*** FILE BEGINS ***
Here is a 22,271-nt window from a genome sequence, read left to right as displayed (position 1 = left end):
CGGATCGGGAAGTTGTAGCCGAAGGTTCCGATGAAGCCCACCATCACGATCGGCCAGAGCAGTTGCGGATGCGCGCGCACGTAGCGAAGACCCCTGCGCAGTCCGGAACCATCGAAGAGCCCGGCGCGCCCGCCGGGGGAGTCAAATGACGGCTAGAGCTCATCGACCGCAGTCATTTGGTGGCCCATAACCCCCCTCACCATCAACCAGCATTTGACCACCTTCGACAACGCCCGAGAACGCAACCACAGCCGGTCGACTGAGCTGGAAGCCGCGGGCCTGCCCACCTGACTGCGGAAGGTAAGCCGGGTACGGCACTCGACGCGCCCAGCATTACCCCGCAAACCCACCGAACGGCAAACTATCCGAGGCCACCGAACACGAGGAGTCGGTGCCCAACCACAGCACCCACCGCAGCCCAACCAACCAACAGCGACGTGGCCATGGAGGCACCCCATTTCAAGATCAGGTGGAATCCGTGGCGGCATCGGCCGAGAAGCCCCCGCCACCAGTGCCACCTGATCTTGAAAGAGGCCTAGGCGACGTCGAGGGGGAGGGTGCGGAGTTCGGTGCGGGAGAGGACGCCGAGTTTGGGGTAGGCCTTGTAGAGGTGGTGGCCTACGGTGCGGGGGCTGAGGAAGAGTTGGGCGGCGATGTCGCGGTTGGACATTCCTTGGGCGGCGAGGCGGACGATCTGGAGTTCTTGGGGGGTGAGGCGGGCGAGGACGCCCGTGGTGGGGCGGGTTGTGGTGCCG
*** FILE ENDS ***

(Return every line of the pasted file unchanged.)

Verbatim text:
Here is a 22,271-nt window from a genome sequence, read left to right as displayed (position 1 = left end):
CGGATCGGGAAGTTGTAGCCGAAGGTTCCGATGAAGCCCACCATCACGATCGGCCAGAGCAGTTGCGGATGCGCGCGCACGTAGCGAAGACCCCTGCGCAGTCCGGAACCATCGAAGAGCCCGGCGCGCCCGCCGGGGGAGTCAAATGACGGCTAGAGCTCATCGACCGCAGTCATTTGGTGGCCCATAACCCCCCTCACCATCAACCAGCATTTGACCACCTTCGACAACGCCCGAGAACGCAACCACAGCCGGTCGACTGAGCTGGAAGCCGCGGGCCTGCCCACCTGACTGCGGAAGGTAAGCCGGGTACGGCACTCGACGCGCCCAGCATTACCCCGCAAACCCACCGAACGGCAAACTATCCGAGGCCACCGAACACGAGGAGTCGGTGCCCAACCACAGCACCCACCGCAGCCCAACCAACCAACAGCGACGTGGCCATGGAGGCACCCCATTTCAAGATCAGGTGGAATCCGTGGCGGCATCGGCCGAGAAGCCCCCGCCACCAGTGCCACCTGATCTTGAAAGAGGCCTAGGCGACGTCGAGGGGGAGGGTGCGGAGTTCGGTGCGGGAGAGGACGCCGAGTTTGGGGTAGGCCTTGTAGAGGTGGTGGCCTACGGTGCGGGGGCTGAGGAAGAGTTGGGCGGCGATGTCGCGGTTGGACATTCCTTGGGCGGCGAGGCGGACGATCTGGAGTTCTTGGGGGGTGAGGCGGGCGAGGACGCCCGTGGTGGGGCGGGTTGTGGTGCCG